The “End Political Litmus Tests in Education Act” can help preserve academic freedom and freedom of speech and conscience at public schools, colleges, and universities.
Traditionally, faculty candidates at public universities have been evaluated based on four documents: a cover letter, their curriculum vitae, research statement, and teaching statement. Now, a fifth document is being added—a statement in which the individual expresses his or her commitment to “diversity.” That is, how important it is to the individual, how he or she acts to further diversity, equity, and inclusion.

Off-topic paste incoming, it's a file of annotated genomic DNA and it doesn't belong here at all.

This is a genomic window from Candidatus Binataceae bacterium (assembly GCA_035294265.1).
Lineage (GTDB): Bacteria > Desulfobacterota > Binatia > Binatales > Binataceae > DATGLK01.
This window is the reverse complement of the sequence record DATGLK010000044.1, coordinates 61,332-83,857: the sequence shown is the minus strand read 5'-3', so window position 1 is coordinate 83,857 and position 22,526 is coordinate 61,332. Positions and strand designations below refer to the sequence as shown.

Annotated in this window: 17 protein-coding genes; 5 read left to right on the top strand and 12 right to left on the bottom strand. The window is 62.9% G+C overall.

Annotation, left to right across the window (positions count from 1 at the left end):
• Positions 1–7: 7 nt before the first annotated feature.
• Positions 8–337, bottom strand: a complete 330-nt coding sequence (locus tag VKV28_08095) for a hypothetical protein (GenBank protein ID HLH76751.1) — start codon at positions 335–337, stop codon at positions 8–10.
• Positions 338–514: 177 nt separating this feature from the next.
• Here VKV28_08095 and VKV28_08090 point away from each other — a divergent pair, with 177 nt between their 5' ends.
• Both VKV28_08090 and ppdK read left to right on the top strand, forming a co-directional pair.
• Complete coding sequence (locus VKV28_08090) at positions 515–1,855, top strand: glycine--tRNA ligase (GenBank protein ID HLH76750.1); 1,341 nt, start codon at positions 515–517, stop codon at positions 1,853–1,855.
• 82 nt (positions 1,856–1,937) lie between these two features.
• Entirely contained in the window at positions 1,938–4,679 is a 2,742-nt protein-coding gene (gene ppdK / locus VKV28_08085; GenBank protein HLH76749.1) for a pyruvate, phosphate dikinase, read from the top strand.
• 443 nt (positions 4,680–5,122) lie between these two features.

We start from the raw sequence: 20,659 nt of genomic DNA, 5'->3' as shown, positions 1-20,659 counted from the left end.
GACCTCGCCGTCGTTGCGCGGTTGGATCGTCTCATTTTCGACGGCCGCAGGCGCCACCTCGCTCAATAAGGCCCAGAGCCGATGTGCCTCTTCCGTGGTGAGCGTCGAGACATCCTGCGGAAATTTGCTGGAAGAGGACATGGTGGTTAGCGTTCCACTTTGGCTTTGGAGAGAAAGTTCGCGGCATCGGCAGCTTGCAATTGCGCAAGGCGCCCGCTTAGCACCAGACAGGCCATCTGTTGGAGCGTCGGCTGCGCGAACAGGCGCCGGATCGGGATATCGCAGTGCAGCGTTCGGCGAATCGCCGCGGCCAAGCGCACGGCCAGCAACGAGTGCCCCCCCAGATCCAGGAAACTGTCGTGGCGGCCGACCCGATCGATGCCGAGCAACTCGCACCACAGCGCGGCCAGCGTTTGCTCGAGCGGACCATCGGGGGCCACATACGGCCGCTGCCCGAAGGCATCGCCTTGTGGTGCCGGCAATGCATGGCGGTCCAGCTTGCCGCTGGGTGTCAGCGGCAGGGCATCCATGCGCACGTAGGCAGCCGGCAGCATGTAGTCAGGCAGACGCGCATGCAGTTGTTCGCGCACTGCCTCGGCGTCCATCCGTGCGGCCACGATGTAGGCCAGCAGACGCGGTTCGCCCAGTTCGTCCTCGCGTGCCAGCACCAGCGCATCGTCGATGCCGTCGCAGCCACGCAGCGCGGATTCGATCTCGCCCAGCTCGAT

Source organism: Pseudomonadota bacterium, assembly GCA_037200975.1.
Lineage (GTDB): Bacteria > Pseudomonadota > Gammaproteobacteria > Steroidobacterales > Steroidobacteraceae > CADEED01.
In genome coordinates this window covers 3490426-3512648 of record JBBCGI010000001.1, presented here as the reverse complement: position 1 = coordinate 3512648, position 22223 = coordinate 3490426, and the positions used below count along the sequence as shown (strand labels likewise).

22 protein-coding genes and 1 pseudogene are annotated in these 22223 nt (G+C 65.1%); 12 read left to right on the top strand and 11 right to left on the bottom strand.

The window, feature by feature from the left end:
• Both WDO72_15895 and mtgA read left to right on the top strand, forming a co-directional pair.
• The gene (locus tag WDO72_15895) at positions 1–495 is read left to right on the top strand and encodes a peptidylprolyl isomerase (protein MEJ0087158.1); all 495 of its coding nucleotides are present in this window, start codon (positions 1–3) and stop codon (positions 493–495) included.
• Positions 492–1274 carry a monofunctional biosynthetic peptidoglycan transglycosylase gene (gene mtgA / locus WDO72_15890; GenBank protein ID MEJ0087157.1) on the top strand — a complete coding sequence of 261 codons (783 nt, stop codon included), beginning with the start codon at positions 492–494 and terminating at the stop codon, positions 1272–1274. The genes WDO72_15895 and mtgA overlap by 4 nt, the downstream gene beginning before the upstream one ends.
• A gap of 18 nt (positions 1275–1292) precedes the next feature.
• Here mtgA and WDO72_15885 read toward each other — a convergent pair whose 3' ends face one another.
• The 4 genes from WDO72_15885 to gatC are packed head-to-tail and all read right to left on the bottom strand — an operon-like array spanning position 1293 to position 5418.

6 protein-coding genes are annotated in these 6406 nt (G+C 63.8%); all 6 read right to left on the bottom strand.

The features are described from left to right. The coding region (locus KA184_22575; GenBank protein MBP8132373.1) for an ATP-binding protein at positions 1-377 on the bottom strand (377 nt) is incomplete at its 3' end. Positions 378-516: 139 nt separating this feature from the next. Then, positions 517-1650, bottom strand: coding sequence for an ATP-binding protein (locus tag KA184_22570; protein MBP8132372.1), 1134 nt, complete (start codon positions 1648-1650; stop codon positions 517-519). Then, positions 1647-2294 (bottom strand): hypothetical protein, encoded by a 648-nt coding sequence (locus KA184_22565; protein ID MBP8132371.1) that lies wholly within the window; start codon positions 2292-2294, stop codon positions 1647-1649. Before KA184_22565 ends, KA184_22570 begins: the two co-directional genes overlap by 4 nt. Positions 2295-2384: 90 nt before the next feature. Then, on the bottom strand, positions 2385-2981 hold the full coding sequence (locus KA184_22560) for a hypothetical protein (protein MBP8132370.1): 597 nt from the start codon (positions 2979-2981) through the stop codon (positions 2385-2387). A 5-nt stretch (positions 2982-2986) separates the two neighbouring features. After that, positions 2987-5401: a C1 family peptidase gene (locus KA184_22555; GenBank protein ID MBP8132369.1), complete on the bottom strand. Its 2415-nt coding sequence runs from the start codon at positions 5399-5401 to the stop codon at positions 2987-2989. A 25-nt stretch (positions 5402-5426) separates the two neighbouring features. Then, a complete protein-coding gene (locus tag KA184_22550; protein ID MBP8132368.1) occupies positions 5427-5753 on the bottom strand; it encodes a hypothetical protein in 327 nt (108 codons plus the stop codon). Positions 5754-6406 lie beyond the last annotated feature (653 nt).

These statements are de facto political litmus tests and an effective tool for colleges, universities, and even some K-12 schools to screen out viewpoint diversity.
In conjunction with the Goldwater Institute and Stanley Kurtz of the Ethics in Public Policy Center, the Martin Center has developed model legislation to prohibit public schools and universities from requiring candidates to submit diversity statements or any other statements that “promotes a specific partisan, political, or ideological set of beliefs.”